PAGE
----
A Belfast man is to fulfill the dying wishes of his father by attempting to turn a family heirloom into a best selling novel.
Conor Bradley’s father Charles passed away five years ago at the age of 88 but before he died he handed over to his son an unfinished manuscript written by his own father Cahal Bradley in 1935. A relatively unknown name today, Cahal’s life story could itself make for a fascinating book, but it is the life of his own father growing up in the mill life of Ardoyne in which he set Next Stop Heaven.
Born in Brookfield Street in Ardoyne in 1886, fluent Irish speaker Cahal helped form the Charles Kickham GAA club and was actively involved in the Irish Republican Brotherhood, the IRA , Sinn Féin, the National Council and the Anti-Partionist League.
After moving to Derry in 1919 he was appointed the first nationalist Deputy Lord Mayor in Derry City Council and interestingly, given more recent context, used the first council meeting to second a motion calling for the removal of the Union Jack from council offices.
The family returned to Ardoyne in 1926 to run the family business on Herbert Street, which was responsible for exporting carrageen moss from the North Atlantic Coastline to the USA. When the last of the Bradleys moved out of Herbert Street they donated the row of houses to the community, enabling the first Ardoyne Community Centre.
Cahal Bradley was elected as a member of the Anti-Partition League to the Senate at Stormont in 1951 and for six years until his death was recorded participating in many debates on the economic and political impact of partition on the people of Ireland.
However, despite his fascinating successes as a public figure in the political, historical, cultural, literary and business life of Belfast, Cahal’s history remained relatively unknown to the family.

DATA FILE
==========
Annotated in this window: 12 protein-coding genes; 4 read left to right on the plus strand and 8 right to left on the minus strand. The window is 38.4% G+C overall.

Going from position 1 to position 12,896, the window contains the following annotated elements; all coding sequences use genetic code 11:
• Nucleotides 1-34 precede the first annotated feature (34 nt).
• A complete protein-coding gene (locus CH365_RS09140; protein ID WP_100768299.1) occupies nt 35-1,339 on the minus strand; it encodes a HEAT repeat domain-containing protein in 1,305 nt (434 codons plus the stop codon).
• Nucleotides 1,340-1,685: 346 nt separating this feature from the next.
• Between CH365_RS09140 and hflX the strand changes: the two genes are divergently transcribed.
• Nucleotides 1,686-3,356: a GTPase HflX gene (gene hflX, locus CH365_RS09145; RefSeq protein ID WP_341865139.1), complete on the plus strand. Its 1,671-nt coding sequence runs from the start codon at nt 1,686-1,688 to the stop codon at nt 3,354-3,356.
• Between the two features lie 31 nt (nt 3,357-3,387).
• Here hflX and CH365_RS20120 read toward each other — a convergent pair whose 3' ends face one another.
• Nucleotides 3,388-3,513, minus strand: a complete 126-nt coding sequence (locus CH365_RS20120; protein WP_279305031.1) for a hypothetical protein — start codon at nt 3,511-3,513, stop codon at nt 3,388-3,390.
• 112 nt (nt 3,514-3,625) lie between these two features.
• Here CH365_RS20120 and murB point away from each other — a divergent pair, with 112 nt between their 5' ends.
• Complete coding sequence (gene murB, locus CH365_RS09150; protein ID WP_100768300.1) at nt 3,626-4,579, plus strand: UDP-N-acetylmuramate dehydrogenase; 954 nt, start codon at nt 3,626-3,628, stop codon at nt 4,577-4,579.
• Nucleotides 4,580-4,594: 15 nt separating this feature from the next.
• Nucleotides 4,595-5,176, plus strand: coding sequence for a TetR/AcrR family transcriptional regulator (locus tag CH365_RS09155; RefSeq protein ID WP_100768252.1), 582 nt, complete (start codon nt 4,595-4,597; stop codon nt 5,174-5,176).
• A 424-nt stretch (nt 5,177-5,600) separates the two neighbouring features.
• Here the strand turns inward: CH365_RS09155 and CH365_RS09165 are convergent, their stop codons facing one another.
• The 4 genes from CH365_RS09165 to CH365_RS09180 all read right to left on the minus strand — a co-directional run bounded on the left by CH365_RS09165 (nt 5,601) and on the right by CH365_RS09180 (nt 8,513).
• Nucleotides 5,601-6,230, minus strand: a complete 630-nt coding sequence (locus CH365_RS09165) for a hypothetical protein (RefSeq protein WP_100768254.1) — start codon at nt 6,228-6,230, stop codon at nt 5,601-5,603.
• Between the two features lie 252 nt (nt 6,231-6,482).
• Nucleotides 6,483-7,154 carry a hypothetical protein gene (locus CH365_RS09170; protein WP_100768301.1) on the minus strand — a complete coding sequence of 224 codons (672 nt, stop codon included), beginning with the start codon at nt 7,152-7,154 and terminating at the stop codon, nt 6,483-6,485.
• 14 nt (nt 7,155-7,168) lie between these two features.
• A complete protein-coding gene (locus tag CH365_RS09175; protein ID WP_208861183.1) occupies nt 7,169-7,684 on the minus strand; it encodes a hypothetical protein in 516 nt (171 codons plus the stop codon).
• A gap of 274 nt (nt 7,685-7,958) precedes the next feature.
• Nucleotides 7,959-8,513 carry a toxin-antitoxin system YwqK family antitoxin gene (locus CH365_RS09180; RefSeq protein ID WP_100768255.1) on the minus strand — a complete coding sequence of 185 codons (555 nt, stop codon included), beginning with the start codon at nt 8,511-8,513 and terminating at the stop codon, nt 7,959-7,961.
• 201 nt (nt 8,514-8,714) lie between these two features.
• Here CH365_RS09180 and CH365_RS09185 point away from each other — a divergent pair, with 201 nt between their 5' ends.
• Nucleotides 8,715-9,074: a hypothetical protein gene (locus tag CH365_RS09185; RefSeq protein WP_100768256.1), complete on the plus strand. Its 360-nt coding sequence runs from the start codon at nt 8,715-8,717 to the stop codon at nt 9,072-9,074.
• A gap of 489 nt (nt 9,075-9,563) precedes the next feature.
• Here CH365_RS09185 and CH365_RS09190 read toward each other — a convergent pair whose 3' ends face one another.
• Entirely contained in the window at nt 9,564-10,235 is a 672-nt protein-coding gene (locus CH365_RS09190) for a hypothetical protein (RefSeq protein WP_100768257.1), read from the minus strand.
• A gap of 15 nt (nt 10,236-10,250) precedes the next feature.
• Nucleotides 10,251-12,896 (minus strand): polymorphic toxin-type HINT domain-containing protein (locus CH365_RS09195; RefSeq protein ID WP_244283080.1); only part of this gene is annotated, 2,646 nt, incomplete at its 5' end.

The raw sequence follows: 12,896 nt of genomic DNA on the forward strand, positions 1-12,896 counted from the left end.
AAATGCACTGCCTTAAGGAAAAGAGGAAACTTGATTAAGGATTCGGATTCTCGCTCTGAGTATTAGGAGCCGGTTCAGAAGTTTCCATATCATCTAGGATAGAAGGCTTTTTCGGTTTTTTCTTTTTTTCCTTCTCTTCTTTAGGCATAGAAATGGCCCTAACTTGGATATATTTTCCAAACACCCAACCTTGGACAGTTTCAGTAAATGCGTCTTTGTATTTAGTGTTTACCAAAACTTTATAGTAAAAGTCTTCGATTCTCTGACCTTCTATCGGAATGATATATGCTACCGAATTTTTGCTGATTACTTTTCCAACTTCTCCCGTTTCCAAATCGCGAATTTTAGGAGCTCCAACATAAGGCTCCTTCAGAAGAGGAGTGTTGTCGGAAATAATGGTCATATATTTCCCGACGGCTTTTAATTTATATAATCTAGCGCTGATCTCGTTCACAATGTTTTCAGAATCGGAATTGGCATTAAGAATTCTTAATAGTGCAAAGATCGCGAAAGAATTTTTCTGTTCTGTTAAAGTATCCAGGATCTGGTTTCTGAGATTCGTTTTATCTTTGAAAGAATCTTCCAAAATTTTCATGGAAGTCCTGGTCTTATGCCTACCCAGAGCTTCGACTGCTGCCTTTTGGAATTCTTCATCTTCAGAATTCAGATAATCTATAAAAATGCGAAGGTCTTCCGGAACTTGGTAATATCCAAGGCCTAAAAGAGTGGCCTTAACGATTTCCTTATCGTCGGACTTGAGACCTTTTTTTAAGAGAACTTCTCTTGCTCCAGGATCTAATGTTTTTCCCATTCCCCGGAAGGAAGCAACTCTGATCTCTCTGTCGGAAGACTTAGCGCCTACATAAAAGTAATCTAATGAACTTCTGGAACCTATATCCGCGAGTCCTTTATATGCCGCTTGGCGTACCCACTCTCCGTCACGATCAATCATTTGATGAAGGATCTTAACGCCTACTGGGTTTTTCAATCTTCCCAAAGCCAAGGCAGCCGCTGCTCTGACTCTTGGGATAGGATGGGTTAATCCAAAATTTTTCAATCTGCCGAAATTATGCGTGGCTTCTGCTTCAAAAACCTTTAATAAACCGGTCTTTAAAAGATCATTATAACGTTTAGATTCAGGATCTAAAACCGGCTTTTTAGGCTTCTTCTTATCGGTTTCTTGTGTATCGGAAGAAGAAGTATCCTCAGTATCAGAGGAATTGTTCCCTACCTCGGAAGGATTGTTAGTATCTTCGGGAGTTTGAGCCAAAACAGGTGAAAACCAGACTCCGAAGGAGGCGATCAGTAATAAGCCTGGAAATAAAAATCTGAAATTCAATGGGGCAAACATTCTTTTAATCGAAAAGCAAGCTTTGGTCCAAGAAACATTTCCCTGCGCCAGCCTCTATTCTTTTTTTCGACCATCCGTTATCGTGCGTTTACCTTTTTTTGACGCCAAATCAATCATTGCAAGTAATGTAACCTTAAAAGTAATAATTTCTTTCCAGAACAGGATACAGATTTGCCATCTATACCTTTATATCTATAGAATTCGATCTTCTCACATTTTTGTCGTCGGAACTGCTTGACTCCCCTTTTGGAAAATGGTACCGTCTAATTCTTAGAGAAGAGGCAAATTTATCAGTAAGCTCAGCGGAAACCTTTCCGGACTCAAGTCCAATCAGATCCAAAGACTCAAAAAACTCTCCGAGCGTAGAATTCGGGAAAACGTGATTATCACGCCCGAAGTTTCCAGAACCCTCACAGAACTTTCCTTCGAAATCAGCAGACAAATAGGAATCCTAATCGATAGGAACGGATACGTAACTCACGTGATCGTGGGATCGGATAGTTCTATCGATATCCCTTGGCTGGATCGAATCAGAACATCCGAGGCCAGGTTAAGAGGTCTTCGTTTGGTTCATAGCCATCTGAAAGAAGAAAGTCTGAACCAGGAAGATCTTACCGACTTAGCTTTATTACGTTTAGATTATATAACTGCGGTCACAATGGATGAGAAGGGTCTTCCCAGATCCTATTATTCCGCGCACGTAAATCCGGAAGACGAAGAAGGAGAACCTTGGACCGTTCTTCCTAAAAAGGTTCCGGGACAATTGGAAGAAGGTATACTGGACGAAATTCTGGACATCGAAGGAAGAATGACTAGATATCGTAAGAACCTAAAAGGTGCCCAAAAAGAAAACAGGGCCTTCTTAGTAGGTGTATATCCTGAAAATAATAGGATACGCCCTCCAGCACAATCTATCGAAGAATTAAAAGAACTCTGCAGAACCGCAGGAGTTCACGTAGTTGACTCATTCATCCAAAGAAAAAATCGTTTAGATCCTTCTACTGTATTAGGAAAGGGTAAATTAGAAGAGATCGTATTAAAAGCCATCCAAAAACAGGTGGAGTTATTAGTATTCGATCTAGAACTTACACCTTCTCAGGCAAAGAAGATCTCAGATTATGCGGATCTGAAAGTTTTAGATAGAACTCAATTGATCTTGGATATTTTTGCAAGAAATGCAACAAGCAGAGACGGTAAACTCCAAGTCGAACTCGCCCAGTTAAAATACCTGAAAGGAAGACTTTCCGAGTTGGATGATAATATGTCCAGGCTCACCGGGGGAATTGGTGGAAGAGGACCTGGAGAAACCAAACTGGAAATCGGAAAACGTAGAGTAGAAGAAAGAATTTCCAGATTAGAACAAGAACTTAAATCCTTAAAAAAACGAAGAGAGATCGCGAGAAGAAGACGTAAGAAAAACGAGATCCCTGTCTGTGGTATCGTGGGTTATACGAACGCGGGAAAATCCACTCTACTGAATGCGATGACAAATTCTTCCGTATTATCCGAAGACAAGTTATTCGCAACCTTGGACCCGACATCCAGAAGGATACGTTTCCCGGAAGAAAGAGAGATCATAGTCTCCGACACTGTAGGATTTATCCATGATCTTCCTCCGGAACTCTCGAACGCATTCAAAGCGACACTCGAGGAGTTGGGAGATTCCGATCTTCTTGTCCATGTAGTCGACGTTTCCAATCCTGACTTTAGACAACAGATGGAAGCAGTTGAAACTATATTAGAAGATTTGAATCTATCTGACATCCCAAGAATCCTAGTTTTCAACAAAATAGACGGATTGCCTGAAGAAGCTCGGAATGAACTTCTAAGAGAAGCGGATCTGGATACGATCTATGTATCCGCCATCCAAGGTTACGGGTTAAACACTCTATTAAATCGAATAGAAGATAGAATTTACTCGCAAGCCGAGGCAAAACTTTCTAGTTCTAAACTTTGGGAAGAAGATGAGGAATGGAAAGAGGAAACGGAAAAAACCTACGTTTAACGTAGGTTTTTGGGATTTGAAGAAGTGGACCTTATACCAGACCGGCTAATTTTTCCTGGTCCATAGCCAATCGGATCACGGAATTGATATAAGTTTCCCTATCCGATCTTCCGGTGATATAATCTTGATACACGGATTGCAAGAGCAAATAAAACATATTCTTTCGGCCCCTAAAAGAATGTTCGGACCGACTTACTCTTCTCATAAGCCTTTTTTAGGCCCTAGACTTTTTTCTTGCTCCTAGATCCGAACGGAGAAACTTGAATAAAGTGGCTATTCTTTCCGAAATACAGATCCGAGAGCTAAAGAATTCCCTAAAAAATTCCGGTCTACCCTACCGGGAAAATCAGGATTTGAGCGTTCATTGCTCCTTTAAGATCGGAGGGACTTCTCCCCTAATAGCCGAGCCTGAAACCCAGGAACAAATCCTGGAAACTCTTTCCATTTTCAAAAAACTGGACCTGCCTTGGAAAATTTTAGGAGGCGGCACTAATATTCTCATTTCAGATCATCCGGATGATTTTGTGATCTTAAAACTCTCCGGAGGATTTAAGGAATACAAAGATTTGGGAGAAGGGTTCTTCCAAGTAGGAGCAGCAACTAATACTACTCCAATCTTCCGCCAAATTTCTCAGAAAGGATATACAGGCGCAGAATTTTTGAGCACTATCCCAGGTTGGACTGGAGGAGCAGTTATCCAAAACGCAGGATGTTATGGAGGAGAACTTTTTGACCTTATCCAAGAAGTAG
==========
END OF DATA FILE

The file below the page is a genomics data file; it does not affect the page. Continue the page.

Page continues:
His grandson Conor, 47, explained: “I’d taken an interest in Cahal and I’d done a bit of research into who he was and what he had achieved. I went to visit my father one day and there was this massive old book sitting on the coffee table and that’s when he explained what it was and what he wanted me to do.
“It was rough, there were hard to make out scribbles all over it and some of the terminology needed updating so a lot of work has gone in to creating a finished article and getting it published.
“Even in those five years I’ve found out so much fascinating information and I think it’s only doing Cahal justice by allowing people to read his work. I know my father would be proud and it’s been a real privilege to be involved in such a project.”
Next Stop Heaven is a true love story set in a small tight knit village in Ardoyne, beneath the Black Mountain, 200 metres from Holy Cross Church.
It profiles the lives of a group of young families working amongst degrading discrimination from as young as 11 in the mills.
The book’s love story based on the characters Sheila and Ned unfolds against the threat posed to it by immigration. Political and economic struggles are teased out through mill workers, the clergy and the rich, as are the merits of protesting and organising for social change.
Next Stop Heaven will officially launched as part of Féile an Phobail on Saturday, August 8, at the West Belfast Black Taxi offices on King Street, 3pm, and again in Ardoyne Kickhams GAC on Saturday, August 15.